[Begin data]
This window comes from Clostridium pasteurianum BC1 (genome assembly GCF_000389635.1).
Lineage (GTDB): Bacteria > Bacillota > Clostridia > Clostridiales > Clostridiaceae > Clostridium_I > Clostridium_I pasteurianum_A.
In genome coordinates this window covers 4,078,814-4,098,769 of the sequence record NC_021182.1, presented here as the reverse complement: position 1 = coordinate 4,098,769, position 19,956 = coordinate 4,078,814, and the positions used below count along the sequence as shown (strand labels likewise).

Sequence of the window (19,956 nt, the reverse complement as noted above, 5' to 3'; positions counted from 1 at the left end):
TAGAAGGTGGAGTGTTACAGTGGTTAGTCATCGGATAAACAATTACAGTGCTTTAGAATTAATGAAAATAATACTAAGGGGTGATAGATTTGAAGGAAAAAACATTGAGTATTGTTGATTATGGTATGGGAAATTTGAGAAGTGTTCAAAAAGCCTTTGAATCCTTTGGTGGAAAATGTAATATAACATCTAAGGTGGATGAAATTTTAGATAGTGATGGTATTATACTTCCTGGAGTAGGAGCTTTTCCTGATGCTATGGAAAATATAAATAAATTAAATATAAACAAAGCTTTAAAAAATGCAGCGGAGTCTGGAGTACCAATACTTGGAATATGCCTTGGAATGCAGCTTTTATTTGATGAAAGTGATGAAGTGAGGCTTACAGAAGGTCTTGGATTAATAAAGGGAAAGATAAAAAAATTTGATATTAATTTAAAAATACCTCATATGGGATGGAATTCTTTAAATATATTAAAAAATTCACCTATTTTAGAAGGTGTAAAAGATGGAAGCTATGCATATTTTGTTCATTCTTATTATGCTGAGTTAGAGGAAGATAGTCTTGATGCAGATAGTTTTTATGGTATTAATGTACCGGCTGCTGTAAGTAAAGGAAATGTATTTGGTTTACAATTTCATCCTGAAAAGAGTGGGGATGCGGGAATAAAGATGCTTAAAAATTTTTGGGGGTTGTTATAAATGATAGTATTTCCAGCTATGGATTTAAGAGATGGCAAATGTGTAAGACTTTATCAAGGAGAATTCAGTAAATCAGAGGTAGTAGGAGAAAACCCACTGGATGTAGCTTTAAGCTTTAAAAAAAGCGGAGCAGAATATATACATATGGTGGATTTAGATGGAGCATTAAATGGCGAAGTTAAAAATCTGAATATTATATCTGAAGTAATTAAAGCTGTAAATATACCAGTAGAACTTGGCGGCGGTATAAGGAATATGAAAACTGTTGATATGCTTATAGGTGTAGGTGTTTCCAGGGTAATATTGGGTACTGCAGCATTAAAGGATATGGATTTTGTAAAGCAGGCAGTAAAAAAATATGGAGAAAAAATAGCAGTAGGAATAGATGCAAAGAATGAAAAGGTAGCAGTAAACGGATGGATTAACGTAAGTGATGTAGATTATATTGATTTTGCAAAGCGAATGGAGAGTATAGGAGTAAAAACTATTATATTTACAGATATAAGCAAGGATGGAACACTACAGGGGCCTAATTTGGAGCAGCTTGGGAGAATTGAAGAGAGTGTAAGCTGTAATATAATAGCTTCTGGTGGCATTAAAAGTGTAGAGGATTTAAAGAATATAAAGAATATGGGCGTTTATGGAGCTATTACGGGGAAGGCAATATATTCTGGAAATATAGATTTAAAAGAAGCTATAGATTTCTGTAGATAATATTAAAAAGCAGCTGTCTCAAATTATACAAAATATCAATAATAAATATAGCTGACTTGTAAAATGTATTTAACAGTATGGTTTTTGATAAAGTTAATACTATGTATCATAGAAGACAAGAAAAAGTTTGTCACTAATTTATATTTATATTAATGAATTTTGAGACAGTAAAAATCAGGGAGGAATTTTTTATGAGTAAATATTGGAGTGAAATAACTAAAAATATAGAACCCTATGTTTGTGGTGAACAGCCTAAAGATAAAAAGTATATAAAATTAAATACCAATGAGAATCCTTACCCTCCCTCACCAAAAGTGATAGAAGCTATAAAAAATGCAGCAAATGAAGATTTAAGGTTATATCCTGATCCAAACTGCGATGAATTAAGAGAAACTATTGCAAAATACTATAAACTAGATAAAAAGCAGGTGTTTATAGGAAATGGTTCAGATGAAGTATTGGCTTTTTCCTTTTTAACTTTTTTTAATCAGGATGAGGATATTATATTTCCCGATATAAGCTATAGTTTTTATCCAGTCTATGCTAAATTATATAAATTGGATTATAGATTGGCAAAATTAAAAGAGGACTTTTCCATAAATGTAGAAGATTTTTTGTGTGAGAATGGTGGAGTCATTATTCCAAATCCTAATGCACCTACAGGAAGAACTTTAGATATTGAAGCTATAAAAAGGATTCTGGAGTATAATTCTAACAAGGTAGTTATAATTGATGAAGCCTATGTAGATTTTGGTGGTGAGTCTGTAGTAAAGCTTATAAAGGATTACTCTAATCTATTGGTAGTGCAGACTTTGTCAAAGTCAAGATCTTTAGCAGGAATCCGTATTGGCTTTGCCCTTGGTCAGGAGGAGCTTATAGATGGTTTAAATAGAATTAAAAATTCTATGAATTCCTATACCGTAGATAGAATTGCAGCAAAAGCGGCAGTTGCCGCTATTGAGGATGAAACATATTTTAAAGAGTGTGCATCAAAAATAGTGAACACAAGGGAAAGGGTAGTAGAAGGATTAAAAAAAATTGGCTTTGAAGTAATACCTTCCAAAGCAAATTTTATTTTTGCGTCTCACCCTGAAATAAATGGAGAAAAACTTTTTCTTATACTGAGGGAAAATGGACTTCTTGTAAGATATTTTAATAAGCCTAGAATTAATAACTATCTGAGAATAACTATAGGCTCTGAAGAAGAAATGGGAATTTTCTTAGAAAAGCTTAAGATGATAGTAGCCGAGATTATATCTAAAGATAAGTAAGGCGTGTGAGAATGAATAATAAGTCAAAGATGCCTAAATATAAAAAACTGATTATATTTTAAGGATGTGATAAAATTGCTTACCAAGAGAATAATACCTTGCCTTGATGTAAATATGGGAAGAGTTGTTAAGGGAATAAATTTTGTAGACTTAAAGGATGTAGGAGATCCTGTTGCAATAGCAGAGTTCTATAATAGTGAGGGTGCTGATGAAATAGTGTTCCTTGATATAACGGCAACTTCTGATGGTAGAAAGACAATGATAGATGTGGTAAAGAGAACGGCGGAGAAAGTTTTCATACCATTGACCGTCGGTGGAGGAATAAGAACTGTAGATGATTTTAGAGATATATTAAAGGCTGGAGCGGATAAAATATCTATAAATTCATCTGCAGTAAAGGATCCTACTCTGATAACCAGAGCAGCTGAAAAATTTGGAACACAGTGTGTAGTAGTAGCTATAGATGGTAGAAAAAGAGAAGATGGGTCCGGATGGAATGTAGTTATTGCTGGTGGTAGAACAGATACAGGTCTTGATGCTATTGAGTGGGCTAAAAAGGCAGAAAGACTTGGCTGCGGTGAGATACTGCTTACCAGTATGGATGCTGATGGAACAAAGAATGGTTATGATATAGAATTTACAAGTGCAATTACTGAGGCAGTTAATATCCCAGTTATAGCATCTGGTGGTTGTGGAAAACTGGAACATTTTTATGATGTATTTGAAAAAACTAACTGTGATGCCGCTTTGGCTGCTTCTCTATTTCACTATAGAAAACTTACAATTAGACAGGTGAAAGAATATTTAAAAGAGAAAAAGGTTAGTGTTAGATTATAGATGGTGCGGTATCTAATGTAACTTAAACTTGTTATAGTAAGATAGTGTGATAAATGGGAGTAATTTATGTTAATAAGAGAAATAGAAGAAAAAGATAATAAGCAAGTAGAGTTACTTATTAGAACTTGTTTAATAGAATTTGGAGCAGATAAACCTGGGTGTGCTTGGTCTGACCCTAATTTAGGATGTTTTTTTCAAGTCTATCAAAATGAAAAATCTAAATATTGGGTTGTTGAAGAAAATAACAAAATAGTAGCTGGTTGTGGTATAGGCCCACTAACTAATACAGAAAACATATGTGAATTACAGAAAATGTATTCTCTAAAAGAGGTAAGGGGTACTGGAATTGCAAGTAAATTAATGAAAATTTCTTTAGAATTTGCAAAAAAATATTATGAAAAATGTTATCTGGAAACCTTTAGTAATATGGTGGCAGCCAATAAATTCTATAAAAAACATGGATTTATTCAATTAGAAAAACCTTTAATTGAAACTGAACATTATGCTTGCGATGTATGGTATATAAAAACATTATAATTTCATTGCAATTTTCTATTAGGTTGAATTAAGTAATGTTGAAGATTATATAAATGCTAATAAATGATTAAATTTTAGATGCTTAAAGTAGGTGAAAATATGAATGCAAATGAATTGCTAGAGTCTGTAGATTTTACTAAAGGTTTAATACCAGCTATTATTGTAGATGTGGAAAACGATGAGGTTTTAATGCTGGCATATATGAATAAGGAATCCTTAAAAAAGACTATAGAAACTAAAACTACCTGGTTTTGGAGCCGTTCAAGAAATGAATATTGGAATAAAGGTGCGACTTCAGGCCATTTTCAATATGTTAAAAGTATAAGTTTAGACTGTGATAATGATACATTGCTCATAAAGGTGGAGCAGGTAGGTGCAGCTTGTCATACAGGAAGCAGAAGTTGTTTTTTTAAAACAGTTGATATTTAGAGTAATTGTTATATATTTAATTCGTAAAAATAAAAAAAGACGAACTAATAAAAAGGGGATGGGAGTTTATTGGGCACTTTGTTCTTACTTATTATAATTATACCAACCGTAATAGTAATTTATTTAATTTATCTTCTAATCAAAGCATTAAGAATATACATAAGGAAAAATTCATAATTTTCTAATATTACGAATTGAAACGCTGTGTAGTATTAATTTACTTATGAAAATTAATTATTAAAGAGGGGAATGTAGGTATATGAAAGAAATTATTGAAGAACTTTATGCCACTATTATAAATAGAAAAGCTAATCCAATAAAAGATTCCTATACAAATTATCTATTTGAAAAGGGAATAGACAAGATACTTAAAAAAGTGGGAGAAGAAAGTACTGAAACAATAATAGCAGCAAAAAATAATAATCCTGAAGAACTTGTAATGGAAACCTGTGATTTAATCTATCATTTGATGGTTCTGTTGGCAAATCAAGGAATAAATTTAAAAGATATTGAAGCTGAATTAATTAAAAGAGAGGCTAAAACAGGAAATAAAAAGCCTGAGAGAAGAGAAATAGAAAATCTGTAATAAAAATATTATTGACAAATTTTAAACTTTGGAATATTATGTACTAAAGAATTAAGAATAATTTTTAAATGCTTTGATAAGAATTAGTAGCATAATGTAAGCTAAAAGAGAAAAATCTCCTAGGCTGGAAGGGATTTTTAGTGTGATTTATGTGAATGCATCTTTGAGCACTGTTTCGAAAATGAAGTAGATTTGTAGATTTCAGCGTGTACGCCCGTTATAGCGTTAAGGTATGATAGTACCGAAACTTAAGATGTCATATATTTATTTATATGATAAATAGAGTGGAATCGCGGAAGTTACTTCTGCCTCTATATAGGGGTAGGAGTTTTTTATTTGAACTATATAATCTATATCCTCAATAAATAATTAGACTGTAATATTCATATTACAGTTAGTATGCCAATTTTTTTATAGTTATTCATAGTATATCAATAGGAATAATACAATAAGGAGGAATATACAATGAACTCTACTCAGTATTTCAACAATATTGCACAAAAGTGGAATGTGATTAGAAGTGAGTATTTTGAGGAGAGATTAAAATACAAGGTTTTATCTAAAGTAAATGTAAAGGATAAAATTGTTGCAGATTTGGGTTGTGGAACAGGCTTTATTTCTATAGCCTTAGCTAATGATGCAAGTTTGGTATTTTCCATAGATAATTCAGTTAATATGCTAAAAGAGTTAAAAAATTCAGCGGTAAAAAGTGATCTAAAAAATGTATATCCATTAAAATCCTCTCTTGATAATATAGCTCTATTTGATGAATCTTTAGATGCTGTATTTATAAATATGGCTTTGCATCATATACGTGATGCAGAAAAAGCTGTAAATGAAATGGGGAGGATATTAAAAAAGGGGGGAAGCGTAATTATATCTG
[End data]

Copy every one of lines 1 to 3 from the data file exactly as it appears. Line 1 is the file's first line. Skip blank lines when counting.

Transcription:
This window comes from Clostridium pasteurianum BC1 (genome assembly GCF_000389635.1).
Lineage (GTDB): Bacteria > Bacillota > Clostridia > Clostridiales > Clostridiaceae > Clostridium_I > Clostridium_I pasteurianum_A.
In genome coordinates this window covers 4,078,814-4,098,769 of the sequence record NC_021182.1, presented here as the reverse complement: position 1 = coordinate 4,098,769, position 19,956 = coordinate 4,078,814, and the positions used below count along the sequence as shown (strand labels likewise).